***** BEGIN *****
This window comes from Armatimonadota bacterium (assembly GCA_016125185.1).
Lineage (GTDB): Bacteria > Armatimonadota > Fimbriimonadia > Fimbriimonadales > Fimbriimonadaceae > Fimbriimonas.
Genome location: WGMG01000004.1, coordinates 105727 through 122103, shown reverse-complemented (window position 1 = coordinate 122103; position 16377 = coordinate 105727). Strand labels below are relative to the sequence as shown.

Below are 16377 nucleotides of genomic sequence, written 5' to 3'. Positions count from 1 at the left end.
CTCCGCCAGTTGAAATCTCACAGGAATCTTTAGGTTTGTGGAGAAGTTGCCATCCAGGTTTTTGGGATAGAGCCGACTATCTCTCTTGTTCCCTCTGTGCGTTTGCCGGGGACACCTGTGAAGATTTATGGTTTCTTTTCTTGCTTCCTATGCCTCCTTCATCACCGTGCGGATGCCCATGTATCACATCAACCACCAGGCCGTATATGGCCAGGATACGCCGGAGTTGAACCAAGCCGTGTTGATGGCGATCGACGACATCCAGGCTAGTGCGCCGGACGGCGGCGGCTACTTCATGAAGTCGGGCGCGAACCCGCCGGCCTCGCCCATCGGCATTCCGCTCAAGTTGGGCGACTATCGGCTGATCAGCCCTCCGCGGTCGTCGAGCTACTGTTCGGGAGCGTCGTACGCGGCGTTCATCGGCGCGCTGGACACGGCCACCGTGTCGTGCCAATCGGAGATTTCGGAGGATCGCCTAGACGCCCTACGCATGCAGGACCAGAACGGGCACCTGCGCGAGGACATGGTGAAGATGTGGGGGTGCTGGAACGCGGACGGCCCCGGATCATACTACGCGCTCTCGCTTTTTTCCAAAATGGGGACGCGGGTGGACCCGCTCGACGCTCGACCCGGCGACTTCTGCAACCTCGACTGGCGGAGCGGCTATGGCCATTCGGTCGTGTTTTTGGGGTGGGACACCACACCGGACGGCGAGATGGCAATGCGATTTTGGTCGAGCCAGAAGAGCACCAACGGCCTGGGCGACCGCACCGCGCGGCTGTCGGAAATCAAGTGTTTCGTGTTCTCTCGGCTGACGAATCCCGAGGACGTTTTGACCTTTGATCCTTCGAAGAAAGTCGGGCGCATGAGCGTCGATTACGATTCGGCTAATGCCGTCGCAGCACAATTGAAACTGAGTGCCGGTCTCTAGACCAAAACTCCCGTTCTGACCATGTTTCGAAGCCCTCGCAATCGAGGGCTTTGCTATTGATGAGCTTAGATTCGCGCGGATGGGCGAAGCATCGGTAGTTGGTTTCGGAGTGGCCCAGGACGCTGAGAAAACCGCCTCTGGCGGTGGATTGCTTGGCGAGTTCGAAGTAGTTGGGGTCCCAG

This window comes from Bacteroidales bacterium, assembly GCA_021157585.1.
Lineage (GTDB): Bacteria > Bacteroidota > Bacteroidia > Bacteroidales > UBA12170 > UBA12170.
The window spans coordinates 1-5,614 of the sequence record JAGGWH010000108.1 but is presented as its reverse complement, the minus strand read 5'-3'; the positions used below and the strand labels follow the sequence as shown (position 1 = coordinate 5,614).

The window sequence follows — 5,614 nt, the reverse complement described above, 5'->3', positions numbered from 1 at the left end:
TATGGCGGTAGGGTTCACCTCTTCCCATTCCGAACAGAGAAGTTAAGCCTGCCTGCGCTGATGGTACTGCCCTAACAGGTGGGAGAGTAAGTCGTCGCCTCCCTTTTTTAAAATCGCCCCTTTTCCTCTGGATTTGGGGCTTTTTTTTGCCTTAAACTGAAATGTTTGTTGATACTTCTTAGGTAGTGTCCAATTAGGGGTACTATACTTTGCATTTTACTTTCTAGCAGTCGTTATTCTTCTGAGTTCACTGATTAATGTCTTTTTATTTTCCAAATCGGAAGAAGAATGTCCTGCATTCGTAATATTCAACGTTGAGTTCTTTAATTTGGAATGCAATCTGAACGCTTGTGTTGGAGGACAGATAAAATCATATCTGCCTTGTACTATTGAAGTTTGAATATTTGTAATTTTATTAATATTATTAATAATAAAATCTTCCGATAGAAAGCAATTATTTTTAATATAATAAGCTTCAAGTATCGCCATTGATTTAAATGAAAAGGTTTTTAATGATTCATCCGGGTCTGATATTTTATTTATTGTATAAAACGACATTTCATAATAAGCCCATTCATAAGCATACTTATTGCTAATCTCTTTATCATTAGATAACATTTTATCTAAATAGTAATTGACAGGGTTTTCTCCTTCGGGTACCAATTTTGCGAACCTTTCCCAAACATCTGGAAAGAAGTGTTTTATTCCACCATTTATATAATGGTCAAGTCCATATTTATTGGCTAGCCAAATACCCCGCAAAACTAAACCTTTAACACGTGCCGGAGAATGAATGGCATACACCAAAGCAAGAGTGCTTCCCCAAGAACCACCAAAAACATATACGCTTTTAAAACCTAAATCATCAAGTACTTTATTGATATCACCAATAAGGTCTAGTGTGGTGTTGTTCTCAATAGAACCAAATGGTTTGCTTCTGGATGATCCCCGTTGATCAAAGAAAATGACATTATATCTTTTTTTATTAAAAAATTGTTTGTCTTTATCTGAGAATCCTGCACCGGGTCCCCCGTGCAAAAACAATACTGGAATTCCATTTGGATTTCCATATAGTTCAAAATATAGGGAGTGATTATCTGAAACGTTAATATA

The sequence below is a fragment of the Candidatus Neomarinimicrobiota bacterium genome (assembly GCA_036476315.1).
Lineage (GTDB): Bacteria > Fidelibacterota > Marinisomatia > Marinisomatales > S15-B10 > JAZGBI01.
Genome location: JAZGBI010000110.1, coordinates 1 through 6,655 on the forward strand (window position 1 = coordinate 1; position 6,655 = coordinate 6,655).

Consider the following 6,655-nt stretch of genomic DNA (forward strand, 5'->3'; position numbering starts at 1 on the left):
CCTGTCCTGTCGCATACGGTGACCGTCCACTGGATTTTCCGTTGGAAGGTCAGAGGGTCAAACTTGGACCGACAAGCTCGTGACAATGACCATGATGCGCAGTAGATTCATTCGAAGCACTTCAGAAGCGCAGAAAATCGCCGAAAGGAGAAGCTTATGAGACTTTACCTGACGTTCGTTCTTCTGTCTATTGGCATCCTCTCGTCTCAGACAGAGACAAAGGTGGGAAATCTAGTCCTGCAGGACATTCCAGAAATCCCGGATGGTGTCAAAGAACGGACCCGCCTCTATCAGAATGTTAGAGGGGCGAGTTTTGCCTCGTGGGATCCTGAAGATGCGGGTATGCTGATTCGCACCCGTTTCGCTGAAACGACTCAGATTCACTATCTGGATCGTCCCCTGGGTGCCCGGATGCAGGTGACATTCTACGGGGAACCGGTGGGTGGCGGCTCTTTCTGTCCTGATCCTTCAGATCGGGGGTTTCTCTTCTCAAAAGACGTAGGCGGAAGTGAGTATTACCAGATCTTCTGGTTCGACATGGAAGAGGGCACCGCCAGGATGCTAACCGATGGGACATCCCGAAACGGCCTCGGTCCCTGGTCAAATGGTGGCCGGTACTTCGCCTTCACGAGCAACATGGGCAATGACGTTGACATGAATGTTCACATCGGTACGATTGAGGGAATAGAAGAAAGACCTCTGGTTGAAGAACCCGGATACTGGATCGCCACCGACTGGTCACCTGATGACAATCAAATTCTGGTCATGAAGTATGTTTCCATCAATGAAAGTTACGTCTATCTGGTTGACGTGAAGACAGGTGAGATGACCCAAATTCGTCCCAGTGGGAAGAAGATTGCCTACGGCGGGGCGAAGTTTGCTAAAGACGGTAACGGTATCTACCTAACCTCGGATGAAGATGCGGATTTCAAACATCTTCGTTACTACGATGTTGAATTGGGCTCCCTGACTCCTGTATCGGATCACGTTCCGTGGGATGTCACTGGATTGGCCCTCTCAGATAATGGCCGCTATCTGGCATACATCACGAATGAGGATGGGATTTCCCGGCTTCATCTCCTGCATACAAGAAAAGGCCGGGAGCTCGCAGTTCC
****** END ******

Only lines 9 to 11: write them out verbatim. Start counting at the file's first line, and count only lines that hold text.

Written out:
The window sequence follows — 5,614 nt, the reverse complement described above, 5'->3', positions numbered from 1 at the left end:
TATGGCGGTAGGGTTCACCTCTTCCCATTCCGAACAGAGAAGTTAAGCCTGCCTGCGCTGATGGTACTGCCCTAACAGGTGGGAGAGTAAGTCGTCGCCTCCCTTTTTTAAAATCGCCCCTTTTCCTCTGGATTTGGGGCTTTTTTTTGCCTTAAACTGAAATGTTTGTTGATACTTCTTAGGTAGTGTCCAATTAGGGGTACTATACTTTGCATTTTACTTTCTAGCAGTCGTTATTCTTCTGAGTTCACTGATTAATGTCTTTTTATTTTCCAAATCGGAAGAAGAATGTCCTGCATTCGTAATATTCAACGTTGAGTTCTTTAATTTGGAATGCAATCTGAACGCTTGTGTTGGAGGACAGATAAAATCATATCTGCCTTGTACTATTGAAGTTTGAATATTTGTAATTTTATTAATATTATTAATAATAAAATCTTCCGATAGAAAGCAATTATTTTTAATATAATAAGCTTCAAGTATCGCCATTGATTTAAATGAAAAGGTTTTTAATGATTCATCCGGGTCTGATATTTTATTTATTGTATAAAACGACATTTCATAATAAGCCCATTCATAAGCATACTTATTGCTAATCTCTTTATCATTAGATAACATTTTATCTAAATAGTAATTGACAGGGTTTTCTCCTTCGGGTACCAATTTTGCGAACCTTTCCCAAACATCTGGAAAGAAGTGTTTTATTCCACCATTTATATAATGGTCAAGTCCATATTTATTGGCTAGCCAAATACCCCGCAAAACTAAACCTTTAACACGTGCCGGAGAATGAATGGCATACACCAAAGCAAGAGTGCTTCCCCAAGAACCACCAAAAACATATACGCTTTTAAAACCTAAATCATCAAGTACTTTATTGATATCACCAATAAGGTCTAGTGTGGTGTTGTTCTCAATAGAACCAAATGGTTTGCTTCTGGATGATCCCCGTTGATCAAAGAAAATGACATTATATCTTTTTTTATTAAAAAATTGTTTGTCTTTATCTGAGAATCCTGCACCGGGTCCCCCGTGCAAAAACAATACTGGAATTCCATTTGGATTTCCATATAGTTCAAAATATAGGGAGTGATTATCTGAAACGTTAATATA

The sequence below is a fragment of the Candidatus Neomarinimicrobiota bacterium genome (assembly GCA_036476315.1).